I have to say, I’m feeling a little disappointed in myself. You see, I’m normally on top of my reading– I mean, I’m a ‘self-professed bookworm’ after all. But after a crazy busy fall (Nutcracker, school stuff, high school applications– yeah, I actually have to apply to high school, but more on that later), I realized that the amount of progress made on my TBR pile was somewhere around zero. Then Christmas came and went and surprise, surprise, I ended up even more books and an even bigger TBR pile. In the new year, I’ve been inspired to make at least a dent in it, and so I hope that in showing it to you today, I’ll get some kind of motivation to actually do so.
Here we go.
(This is actually a combination of my current reading (on the left) and my TBR pile (on the right). I know it doesn’t look so gigantic in this picture, but this is only about a third of the actual pile, which is currently living on the floor in front of my bookcase until I find a better home for it.)
First, my current reading.
The Science of Harry Potter by Roger Highfield was a Christmas present from my friend Lauren, who, as you can see from her choice of gift, is definitely aware of my HP obsession. I’m about halfway through it right now and it’s pretty cool– the only problem is, with all the scientific advances made in the past couple of years, I’ll be disappointed when I don’t get an Invisibility Cloak or Nimbus 2000 (though preferably the Firebolt) for my 21st birthday.
Okay, truth be told, I’ve read Animal, Vegetable, Miracle by Barbara Kingsolver about 5,000 times, but that’s because it’s good. It kicked off my obsession with farming in 5th grade, and carries on to this day with my dreams of gardening, chicken-keeping, and bread-baking as a best-selling author in my adult years. Kingsolver carries you through a year as a ‘homesteader’, in which she and her family live off their land (as well as their neighbors’), and includes all the finer points of farm life– chicken butchering and turkey sex, to name a few.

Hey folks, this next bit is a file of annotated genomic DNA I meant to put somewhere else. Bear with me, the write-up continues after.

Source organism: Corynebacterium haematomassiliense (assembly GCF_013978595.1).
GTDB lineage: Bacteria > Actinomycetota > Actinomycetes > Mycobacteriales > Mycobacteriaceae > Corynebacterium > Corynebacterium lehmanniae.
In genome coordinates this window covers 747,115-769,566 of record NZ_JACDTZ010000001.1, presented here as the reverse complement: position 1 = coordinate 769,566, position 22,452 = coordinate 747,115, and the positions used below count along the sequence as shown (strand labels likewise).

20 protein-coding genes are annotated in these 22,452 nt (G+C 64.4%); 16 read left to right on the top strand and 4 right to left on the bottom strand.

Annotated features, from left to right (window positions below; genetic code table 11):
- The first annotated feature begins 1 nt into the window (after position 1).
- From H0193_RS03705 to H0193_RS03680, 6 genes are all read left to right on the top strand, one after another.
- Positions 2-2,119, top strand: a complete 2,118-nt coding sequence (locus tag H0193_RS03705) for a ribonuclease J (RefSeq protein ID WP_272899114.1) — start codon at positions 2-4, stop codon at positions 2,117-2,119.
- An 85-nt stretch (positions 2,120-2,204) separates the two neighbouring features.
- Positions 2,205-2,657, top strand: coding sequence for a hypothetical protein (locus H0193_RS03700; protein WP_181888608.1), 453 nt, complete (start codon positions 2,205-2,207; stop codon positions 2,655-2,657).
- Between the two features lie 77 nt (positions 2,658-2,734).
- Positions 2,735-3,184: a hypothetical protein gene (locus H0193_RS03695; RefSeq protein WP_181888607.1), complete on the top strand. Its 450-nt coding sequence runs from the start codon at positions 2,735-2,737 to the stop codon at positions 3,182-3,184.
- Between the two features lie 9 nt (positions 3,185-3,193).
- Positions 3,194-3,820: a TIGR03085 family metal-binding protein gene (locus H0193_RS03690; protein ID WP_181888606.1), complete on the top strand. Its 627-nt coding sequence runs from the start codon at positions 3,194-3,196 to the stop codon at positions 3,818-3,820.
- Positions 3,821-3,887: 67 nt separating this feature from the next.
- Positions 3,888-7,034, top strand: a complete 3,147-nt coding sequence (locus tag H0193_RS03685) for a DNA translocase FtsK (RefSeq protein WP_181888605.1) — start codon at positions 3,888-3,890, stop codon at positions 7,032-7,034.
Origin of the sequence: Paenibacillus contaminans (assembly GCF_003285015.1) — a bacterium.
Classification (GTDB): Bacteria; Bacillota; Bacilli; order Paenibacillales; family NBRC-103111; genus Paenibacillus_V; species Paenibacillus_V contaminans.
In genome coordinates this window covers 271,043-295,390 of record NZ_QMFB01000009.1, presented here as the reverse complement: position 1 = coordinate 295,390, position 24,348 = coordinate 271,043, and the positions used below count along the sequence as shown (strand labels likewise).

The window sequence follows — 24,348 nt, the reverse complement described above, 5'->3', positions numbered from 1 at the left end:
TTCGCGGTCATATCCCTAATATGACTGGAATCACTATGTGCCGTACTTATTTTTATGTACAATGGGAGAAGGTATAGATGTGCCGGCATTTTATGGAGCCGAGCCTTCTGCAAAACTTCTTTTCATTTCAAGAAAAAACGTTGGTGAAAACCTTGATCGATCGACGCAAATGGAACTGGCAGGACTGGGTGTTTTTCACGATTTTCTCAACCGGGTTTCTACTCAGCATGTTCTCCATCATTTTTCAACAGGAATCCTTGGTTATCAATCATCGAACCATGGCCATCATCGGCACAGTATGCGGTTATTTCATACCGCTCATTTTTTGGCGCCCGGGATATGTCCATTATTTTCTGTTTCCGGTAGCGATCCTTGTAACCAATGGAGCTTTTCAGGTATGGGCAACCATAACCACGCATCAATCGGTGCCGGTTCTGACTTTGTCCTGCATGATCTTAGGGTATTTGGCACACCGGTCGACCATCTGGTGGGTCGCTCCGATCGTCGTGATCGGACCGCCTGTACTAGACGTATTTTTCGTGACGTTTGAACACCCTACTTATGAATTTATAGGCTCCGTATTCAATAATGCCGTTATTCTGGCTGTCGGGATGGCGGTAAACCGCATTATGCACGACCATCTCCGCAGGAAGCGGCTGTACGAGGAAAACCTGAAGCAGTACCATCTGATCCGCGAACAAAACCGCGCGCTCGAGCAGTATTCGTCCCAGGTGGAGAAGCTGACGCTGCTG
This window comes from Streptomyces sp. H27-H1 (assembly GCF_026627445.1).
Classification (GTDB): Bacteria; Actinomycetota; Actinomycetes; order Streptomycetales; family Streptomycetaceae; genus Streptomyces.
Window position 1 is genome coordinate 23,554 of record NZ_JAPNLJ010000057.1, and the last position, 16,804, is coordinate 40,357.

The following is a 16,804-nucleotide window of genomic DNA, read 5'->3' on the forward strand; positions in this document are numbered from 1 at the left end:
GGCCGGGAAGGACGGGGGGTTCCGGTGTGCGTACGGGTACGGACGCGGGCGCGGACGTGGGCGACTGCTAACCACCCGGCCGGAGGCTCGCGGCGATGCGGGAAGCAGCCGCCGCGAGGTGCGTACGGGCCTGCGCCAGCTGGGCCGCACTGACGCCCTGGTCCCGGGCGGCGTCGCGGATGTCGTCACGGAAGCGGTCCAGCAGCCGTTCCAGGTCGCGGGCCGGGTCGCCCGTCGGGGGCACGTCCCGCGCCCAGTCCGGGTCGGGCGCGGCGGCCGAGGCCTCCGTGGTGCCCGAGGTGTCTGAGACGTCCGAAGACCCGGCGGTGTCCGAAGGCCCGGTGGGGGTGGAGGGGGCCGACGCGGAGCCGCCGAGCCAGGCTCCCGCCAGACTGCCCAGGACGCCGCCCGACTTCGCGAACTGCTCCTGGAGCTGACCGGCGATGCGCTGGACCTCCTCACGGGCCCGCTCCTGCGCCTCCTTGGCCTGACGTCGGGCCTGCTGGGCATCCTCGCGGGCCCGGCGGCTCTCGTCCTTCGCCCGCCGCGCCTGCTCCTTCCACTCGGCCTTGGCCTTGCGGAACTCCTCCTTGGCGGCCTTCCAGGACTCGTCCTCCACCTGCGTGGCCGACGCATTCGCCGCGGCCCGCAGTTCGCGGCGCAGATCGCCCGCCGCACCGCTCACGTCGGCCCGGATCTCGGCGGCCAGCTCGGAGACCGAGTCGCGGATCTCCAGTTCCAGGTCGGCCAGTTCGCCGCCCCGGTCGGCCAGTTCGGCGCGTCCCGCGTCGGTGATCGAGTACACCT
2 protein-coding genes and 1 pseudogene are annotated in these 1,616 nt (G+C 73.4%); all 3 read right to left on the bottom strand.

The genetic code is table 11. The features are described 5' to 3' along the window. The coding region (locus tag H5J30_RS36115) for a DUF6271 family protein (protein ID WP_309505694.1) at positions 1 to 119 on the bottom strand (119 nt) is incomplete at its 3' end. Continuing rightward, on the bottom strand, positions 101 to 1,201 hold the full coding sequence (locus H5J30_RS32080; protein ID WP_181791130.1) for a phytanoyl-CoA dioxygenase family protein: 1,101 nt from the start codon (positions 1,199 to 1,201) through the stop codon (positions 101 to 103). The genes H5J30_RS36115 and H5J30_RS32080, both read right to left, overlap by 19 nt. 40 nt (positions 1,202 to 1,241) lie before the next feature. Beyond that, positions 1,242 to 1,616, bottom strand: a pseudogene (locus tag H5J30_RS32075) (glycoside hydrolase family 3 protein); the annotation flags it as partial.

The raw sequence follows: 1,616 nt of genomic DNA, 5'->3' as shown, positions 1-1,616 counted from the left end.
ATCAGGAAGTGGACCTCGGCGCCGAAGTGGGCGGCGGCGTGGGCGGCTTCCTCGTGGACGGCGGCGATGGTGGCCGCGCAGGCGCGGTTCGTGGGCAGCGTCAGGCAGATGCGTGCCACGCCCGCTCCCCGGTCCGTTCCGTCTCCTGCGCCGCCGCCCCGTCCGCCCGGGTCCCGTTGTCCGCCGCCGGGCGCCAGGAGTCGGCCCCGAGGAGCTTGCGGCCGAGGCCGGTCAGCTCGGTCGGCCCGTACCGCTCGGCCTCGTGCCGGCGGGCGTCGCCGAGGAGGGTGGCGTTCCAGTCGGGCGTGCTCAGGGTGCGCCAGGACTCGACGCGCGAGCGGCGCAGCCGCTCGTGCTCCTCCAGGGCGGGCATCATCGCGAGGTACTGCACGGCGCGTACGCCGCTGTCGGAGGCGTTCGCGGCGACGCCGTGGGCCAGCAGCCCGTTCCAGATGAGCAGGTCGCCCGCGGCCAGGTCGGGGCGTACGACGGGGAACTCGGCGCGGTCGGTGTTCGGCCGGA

Moving on to my TBR list…here we go.
This anthology of a few books of Helen MacInnes’ is about three inches thick, which you can see in the photo but can’t truly appreciate except in real life. It’s about 20 years old and a Christmas gift from my grandma, who, again, knows me and my obsessions very well (this time, crime and detective novels). I’ve been meaning to get to it for about three weeks now (yikes). It comes highly recommended from my aunt, who called MacInnes’ books ‘classic and well-written espionage novels’, so I’m looking forward to this one in particular (plus, 5 books in 1 GIANT BOOK! What’s not to love about it?).
This isn’t something I would normally read, but my dad recommended The Pleasure of Finding Things Out by Richard Feynman to me maybe 6 months ago. Long time, I know. It’s a kind of memoir/scientific journal by the physicist who figured out the reason behind the Challenger disaster (something to do with frozen O-rings, which I don’t understand at all).
I’ve mentioned in previous posts that I’m a dancer. I’ve been taking ballet for 10 to 11 years now (modern dance for 3), and apparently my mom thought it only appropriate that I should be getting into dance-based literature. This book, Taking Flight by Michaela DePrince, is the memoir of a woman who made the journey from war orphan to ballerina dancing on stages across the world. Pretty dramatic, huh? Anyway, I’ve heard great things about it, so hopefully I’ll get to this one soon.
Wuthering Heights. Emily Bronte. Okay, so I should have probably read this by now, even if my English teacher refuses to have us read anything but short stories that sound like they were written by 10-year-olds. I tried to start reading this a while back, but it’s the kind of book that demands all of your attention, which I really can’t give right now. I’m holding off until summer rolls around and I finally get 10 weeks of absolutely free time with which to devote myself to this book.
I’d honestly never heard of Bitter Melon (by Cara Chow) until a family friend gave it to me this past Christmas. It’s supposed to be good– a Chinese-American student rebelling against her mother in a 1980’s San Francisco.
Gone With the Wind. What more can I say? This book is about as long as Lord of the Rings, which is probably why I haven’t gotten through it yet. I started reading it last summer, but somehow got off track and forgot about it until I discovered it under my bookcase. Another summer read.
And last but not least, Emma. I’m proud to say that I’ve read Pride and Prejudice (twice, as well as having watched the Colin Firth version of the movie), so I think this is the logical next step in my venture into Jane Austen’s world. Again, my mom is a heavy driving force in this; she’s an English professor, and I think she’s determined that I read all the classics before I graduate from high school, a scheme that’s moving at a tortoise-like pace.
So that’s it! Share in the comments below what you’re reading, and watch out for another post this Friday.